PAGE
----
#21 Lean Transformation Summit Leads by Example

by | Mar 30, 2009 | Blog | 0 comments

leanbooksIn early March, I joined 280 LEAN thinkers from 15 countries to attend the third annual Lean Transformation Summit, sponsored by The Lean Enterprise Institute (LEI).

Having attended all three conferences, I give a standing O to LEI. This organization practices what it preaches—it follows the processes it advocates, including listening to the voice of the customer and making continuous improvements.

As someone who attends at least three national conferences a year and also does meeting planning for smaller groups, I can quickly identify the differences in how LEI runs its conferences. These positively contribute to the participants’ experience. For example:

  • The speakers stay for the entire meeting and actively participate in breakout sessions, networking breaks and the receptions. The enthusiasm the speakers have for learning from each other is infectious. It’s also such a contrast to so many other conferences in which the speakers scoot off the stage at the end of their talk and run down the aisles with their laptop, luggage and other gear practically trailing them. Learning is a key tenet of LEAN, and it’s great to see the speakers model it so well.
  • The sessions are engaging, with a mix of lectures, small group work, questions and answers, and demonstrations. People pay attention and interact with others. You hardly see anyone checking his or her smart phone, except during the breaks. You want to be present, taking in the content, as well as being respectful to the presenters and facilitators.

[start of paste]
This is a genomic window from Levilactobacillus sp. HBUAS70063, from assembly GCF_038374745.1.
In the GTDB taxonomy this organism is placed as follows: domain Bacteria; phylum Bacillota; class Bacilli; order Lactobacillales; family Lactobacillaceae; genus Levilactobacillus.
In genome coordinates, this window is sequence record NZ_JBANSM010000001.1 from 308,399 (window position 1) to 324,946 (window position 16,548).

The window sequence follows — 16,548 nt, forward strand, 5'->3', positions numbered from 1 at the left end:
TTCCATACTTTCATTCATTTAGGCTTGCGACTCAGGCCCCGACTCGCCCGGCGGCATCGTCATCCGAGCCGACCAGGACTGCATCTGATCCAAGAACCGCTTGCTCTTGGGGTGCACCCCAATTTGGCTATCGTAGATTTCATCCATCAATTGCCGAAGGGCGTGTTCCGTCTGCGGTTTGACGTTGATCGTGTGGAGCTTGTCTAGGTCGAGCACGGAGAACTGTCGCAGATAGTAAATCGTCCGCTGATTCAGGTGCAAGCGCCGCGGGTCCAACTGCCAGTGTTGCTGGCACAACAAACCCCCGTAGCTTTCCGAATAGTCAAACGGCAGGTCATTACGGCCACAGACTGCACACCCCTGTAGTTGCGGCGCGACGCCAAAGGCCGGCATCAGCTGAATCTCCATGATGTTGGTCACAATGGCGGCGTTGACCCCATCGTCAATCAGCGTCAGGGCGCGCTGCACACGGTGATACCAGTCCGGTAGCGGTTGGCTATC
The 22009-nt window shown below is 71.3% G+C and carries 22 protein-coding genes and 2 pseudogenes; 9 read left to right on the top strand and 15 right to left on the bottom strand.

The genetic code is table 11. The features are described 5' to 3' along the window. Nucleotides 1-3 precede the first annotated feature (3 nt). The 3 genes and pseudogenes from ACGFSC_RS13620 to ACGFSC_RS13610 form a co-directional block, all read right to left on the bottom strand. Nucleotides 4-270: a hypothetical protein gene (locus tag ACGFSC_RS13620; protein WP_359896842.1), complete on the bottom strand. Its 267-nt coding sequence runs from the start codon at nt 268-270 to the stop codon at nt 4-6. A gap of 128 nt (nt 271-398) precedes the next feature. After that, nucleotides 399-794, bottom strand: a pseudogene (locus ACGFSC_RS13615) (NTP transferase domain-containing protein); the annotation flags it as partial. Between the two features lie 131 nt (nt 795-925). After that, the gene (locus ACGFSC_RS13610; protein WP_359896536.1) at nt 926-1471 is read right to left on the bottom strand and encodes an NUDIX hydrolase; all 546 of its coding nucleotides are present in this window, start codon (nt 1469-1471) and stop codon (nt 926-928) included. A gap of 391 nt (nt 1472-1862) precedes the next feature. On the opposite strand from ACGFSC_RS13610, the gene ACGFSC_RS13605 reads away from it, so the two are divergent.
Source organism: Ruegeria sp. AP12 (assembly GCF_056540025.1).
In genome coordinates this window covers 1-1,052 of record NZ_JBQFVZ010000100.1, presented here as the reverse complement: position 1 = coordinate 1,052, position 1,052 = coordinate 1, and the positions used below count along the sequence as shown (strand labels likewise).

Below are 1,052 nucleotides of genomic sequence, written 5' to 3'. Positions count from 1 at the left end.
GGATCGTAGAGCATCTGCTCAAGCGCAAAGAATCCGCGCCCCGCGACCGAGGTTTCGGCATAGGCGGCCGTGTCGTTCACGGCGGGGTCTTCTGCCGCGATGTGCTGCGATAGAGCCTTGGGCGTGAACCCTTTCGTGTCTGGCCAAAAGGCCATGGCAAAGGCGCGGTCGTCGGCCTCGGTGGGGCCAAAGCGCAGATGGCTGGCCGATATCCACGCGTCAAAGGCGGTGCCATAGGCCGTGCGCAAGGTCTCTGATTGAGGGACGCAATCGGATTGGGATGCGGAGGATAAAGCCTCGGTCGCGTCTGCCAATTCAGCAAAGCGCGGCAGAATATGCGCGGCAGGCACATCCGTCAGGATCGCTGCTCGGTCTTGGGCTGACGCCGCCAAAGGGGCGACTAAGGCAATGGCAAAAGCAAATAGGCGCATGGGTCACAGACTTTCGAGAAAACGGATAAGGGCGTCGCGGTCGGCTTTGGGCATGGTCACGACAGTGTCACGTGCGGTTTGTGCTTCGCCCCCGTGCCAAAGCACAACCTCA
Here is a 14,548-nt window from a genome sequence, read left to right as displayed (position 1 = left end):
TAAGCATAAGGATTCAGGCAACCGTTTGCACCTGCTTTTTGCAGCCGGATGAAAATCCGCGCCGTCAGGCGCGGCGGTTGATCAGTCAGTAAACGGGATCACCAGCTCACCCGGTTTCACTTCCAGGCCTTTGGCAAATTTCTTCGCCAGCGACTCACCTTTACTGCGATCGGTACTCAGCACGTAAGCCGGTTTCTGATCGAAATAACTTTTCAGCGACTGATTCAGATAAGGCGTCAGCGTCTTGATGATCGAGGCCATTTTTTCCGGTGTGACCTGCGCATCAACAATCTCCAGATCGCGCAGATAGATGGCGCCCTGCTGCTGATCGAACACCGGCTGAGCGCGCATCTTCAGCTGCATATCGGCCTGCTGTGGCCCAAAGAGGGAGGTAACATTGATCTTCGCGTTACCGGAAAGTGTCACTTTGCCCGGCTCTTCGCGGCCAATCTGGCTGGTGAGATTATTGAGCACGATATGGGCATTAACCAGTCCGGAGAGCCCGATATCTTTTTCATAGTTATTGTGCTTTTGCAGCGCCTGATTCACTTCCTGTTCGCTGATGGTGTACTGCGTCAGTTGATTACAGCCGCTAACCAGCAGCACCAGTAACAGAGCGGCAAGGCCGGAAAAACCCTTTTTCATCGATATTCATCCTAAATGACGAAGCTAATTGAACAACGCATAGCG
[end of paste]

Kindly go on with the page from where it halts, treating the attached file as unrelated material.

• The pacing works for people, not horses. Each session is just 45 to 60 minutes long. Breaks are 30minutes to encourage networking. The speakers start on time and end on time. You probably could set your clock on their schedule. (Unlike one of my clients, who for some odd reason believe that if they start the meeting 10 minutes late they can end it 10 minutes late and still use their full time allotment, not recognizing that some meeting participants
    have other places to go and things to do.)
  • LEI provides fun, yet functional, tools to participants. This year was a Flip video camcorder; last year was an iPod nano loaded with the presentations. This year, our homework assignment was to use our Flips to record sessions we wanted to share with our colleagues back home. And then once we were home, to take movies about our work that we want to share with the LEAN community. We also received the books, The Birth of Lean, and Kaizen Express, Fundamentals for Your Lean Journey.
  • Continuous improvement is another tenet of LEAN, and LEI also practices what it preaches in this area. For example, this year the program featured more breakout topics on a broader array of issues, including change management and the development of LEAN managers. These two topics appealed to me, as well as the increased number of HR and OD experts the conference has started to draw. We’re still a tiny minority as the conference tends to attract engineers and project managers who work exclusively in LEAN.

Also this year, the conference acknowledged the turbulent times we work in. In the introductory remarks, the conference host didn’t hide the downturn in attendance this year—280 compared to 330 last year, representing 15 countries compared to 21 last year—still very respectable numbers. The program also featured sessions designedfor these times. For instance, one session was “Lean-er Thinking for Harder Times.” The keynote was “The Role of Lean Management in Tough Economic Times.”

As for some of the LEAN lessons learned from this summit, read Preventing Fires with LEAN Leadership on Communitelligence. Also the April issue of my free monthly eNewsletter, The LEAN Communicator, coming out in early April, will feature more learnings.

Meanwhile, think LEAN about your meetings and conferences. What can you do to make sure your participants value their meeting experiences and want to keep coming back for more?


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